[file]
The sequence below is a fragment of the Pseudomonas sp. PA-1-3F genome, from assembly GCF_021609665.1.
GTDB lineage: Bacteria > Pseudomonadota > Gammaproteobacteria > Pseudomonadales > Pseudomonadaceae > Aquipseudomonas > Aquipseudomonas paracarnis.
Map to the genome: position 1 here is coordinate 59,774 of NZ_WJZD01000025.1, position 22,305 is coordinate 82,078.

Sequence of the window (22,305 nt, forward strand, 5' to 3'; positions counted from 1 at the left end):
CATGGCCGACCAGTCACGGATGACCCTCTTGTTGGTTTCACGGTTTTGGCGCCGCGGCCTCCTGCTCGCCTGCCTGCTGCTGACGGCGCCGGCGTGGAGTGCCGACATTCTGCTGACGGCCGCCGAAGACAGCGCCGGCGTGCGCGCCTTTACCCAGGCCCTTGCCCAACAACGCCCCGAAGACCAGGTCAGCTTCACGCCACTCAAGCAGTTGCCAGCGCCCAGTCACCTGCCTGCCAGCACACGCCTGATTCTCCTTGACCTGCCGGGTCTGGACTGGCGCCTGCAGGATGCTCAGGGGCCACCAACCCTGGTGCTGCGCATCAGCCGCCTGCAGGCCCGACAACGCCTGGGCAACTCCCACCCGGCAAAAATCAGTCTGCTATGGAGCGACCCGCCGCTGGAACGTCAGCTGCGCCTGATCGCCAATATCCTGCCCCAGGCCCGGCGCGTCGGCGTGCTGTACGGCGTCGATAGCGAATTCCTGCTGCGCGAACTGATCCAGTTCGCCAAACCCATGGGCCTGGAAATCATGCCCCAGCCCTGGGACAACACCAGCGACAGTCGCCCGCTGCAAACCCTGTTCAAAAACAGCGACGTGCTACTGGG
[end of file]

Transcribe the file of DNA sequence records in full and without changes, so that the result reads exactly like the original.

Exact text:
The sequence below is a fragment of the Pseudomonas sp. PA-1-3F genome, from assembly GCF_021609665.1.
GTDB lineage: Bacteria > Pseudomonadota > Gammaproteobacteria > Pseudomonadales > Pseudomonadaceae > Aquipseudomonas > Aquipseudomonas paracarnis.
Map to the genome: position 1 here is coordinate 59,774 of NZ_WJZD01000025.1, position 22,305 is coordinate 82,078.

Sequence of the window (22,305 nt, forward strand, 5' to 3'; positions counted from 1 at the left end):
CATGGCCGACCAGTCACGGATGACCCTCTTGTTGGTTTCACGGTTTTGGCGCCGCGGCCTCCTGCTCGCCTGCCTGCTGCTGACGGCGCCGGCGTGGAGTGCCGACATTCTGCTGACGGCCGCCGAAGACAGCGCCGGCGTGCGCGCCTTTACCCAGGCCCTTGCCCAACAACGCCCCGAAGACCAGGTCAGCTTCACGCCACTCAAGCAGTTGCCAGCGCCCAGTCACCTGCCTGCCAGCACACGCCTGATTCTCCTTGACCTGCCGGGTCTGGACTGGCGCCTGCAGGATGCTCAGGGGCCACCAACCCTGGTGCTGCGCATCAGCCGCCTGCAGGCCCGACAACGCCTGGGCAACTCCCACCCGGCAAAAATCAGTCTGCTATGGAGCGACCCGCCGCTGGAACGTCAGCTGCGCCTGATCGCCAATATCCTGCCCCAGGCCCGGCGCGTCGGCGTGCTGTACGGCGTCGATAGCGAATTCCTGCTGCGCGAACTGATCCAGTTCGCCAAACCCATGGGCCTGGAAATCATGCCCCAGCCCTGGGACAACACCAGCGACAGTCGCCCGCTGCAAACCCTGTTCAAAAACAGCGACGTGCTACTGGG